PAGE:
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3. He who can not appreciate floral beauty is to be pitied, like any other man who is born imperfect. It is a misfortuno not unlike blindness. But men who contemptuously reject flowers as effeminate and unworthy of manhood reveal a positive coarseness.

4. Many persons lose all enjoyment of many, flowers by indulging false associations. There are some who think that no weed can be of interest as a flower. But all flowers are weeds where they grow wildly and abundantly; and somewhere our rarest flowers are somebody's commonest.

• 5. Flowers, growing in noisome places, in desolate corners, upon rubbish, or rank desolation, become disagreeable by association. Road-side flowers, ineradicable and hardy beyond all discouragement, lose themselves, from our sense of delicacy and protection.

6. And, generally, there is a disposition to undervalue common flowers. There are few that will trouble themselves to examine, minutely, a blossom that they have often seen and neglected; and yet if they would but question such flowers, and .commune with them, they would often be surprised to find extreme beauty where it had long been overlooked.

7. If a plant is uncouth, it has no attractions to us, simply because it has been brought from the ends of the earth and is a " great rarity." If it has beauty, it is none the less, but more attractive to us because it is common.

8. A very common flower adds generosity It gives joy to the poor, the rude, and to the multitudes that could have no flowers, were Nature to charge a price for her blossoms. Is a cloud less beautiful, or a sea, or a mountain, because often seen, or seen by millions? •

9. The buttercup is a flower of our childhood, and very brilliant in our eyes. Its strong color, seen afar off, often provoked its fate; for through the mowing lot we went after it, regardless of orchard-grass, and herds-grass, plucking its long, slender stems, crowned with golden chalices, until the father, covetous of hay, shouted to us, " Out of that grass 1 Out of that grass, you rogue!"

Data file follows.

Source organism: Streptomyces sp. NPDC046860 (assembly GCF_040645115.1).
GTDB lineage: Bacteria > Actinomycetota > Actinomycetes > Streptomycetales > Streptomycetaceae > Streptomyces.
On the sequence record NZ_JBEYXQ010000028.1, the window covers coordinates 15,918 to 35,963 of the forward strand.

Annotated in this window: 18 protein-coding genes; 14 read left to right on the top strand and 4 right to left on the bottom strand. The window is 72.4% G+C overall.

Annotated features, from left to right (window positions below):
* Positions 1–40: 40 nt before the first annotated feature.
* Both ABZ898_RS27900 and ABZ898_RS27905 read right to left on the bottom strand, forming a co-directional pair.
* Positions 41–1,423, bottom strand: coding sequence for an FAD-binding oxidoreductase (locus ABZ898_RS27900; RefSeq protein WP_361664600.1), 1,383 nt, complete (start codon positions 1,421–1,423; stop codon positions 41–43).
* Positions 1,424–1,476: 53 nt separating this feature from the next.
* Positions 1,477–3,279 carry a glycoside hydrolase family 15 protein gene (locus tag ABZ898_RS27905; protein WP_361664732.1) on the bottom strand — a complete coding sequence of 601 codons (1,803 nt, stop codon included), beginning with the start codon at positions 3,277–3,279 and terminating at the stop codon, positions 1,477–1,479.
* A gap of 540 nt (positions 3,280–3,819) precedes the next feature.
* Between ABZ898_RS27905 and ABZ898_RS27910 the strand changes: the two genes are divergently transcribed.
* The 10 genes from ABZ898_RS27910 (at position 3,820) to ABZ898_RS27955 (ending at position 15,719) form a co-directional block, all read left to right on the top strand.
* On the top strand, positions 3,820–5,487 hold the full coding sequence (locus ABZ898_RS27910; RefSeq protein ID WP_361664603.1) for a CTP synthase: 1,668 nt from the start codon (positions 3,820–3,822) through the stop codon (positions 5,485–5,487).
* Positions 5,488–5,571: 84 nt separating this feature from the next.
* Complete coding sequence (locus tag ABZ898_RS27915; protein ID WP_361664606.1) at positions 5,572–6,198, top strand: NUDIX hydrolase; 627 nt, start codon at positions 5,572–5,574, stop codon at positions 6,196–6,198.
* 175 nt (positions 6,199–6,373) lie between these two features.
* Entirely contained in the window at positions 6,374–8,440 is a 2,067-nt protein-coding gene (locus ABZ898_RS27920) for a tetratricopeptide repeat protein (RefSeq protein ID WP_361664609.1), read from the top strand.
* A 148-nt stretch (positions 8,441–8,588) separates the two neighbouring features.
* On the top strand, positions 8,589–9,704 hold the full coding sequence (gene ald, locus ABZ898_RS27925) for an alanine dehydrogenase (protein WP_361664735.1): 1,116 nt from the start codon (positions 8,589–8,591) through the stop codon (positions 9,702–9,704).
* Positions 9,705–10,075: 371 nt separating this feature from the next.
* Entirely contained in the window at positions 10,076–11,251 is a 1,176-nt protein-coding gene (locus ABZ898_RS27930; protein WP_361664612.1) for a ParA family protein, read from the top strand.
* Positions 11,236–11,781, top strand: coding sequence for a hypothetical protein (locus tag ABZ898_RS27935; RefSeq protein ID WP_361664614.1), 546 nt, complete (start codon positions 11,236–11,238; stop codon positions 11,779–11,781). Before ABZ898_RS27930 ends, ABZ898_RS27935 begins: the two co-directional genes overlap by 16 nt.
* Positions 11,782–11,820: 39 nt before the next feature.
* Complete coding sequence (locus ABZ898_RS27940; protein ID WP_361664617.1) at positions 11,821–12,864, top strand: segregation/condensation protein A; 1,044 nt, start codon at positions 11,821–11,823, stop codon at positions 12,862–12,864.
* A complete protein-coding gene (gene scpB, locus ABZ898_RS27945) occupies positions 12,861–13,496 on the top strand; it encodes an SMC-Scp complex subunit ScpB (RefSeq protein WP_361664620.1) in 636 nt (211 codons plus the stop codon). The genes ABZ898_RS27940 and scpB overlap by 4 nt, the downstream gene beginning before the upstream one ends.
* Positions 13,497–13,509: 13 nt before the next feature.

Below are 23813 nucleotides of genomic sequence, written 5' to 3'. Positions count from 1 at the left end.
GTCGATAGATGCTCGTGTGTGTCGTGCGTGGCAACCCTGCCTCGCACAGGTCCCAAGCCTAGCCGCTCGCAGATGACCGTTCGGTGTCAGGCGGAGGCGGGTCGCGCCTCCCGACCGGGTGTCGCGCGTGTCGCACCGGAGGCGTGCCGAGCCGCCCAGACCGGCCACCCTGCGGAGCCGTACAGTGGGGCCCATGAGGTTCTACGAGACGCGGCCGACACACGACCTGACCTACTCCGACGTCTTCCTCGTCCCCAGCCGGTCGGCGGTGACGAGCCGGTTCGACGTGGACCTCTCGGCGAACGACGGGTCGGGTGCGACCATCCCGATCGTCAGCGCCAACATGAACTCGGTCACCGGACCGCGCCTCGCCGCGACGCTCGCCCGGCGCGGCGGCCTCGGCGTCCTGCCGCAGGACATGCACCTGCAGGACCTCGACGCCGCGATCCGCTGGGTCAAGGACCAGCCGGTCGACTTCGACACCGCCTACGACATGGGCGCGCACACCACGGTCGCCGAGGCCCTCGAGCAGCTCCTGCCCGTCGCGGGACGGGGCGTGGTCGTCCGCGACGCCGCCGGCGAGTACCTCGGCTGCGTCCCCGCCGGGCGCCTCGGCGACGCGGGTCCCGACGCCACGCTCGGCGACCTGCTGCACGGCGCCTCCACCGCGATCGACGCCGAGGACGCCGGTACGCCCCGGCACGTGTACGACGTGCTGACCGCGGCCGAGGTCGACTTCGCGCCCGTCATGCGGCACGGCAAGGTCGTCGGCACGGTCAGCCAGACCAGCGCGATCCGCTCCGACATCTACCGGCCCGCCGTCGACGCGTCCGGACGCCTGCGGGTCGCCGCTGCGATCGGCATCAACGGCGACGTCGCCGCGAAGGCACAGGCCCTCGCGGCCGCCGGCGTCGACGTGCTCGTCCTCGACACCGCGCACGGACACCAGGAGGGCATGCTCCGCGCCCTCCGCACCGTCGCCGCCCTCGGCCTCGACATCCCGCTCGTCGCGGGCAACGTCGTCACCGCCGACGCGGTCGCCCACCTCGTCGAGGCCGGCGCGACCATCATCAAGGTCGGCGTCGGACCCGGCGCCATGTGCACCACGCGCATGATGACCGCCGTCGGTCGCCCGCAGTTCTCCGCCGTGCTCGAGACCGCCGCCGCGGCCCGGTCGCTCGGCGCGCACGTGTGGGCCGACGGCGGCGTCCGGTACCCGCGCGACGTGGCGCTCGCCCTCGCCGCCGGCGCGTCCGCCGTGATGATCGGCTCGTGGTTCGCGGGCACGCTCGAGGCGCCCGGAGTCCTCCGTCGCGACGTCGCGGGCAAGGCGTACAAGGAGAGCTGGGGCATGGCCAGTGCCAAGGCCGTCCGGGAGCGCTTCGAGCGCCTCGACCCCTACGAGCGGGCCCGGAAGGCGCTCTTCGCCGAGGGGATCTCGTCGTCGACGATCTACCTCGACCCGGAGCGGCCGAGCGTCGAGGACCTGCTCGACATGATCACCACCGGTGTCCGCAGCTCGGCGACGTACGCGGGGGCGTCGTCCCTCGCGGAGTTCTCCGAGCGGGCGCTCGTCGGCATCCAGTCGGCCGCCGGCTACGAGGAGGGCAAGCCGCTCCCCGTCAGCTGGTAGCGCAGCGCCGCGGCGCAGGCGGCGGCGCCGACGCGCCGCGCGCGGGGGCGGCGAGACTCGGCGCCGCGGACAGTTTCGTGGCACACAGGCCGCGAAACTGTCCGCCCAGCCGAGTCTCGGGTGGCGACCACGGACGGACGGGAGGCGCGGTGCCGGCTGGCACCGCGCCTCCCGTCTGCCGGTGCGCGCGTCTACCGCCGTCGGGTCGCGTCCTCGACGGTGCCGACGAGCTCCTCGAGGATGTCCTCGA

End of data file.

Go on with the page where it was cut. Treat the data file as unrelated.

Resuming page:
10. It is a matter of gratitude, that this finest gift of Providence is the most profusely and liberally bestowed. Flowers can not be monopolized. The poor can have them as well as the rich; and, as they are messengers of affection, tokens of remembrance, and presents of beauty, of universal acceptance, it is pleasant to think that all men recognize a brief brotherhood in them.

11. It is not impertinent to offer flowers to a stranger. The poorest child can proffer them to the richest. A hundred persons, turned into a meadow full of flowers, would be drawn together in a transient brotherhood.

12. It is affecting to see how serviceable flowers often are to the necessities of the poor. If they bring their little floral gift to you, it can not but touch your heart to think that their grateful affection longed to express itself as much as yours.

13. You have books, or gems, or services, that you can render as you will. The poor can give but little, and can do but little. Were it not for flowers, they would be shut out from those exquisite pleasures which spring from such gifts. I never take one from a child, or from the poor, without . thanking God, in their behalf, for flowers!

14. Then, too, if you can not give a stone to mark the bur. ial-place of your child, a rose may stand there; and from it you may, every spring, pluck a bud for your bosom, as the child was broken off from you.

• 15. And though it brings tears for the past, yet you will not see the flowers fade and come again, and fade and come again, year by year, and not learn a lesson of the resurrection, when that which perished here shall revive again, never more to droop or to die!

Questions. —1,2. What is said of persons who love flowers? 3. Of one who does not love them? 6. How ore we apt to regard common flowers? 8. What is said of a common flower? 9. Of the buttercup? 10 -12. Of flowers in general? 13. Of flowers as gifts from the poor? 14. Where are they peculiarly appropriate? 15. What lesson is taught by the flowers fading and coming again ? —Point out the most emphatic words in the first paragraph. .Which kind of questions occur ia the second paragraph I What inflection do they require.' fee., &c.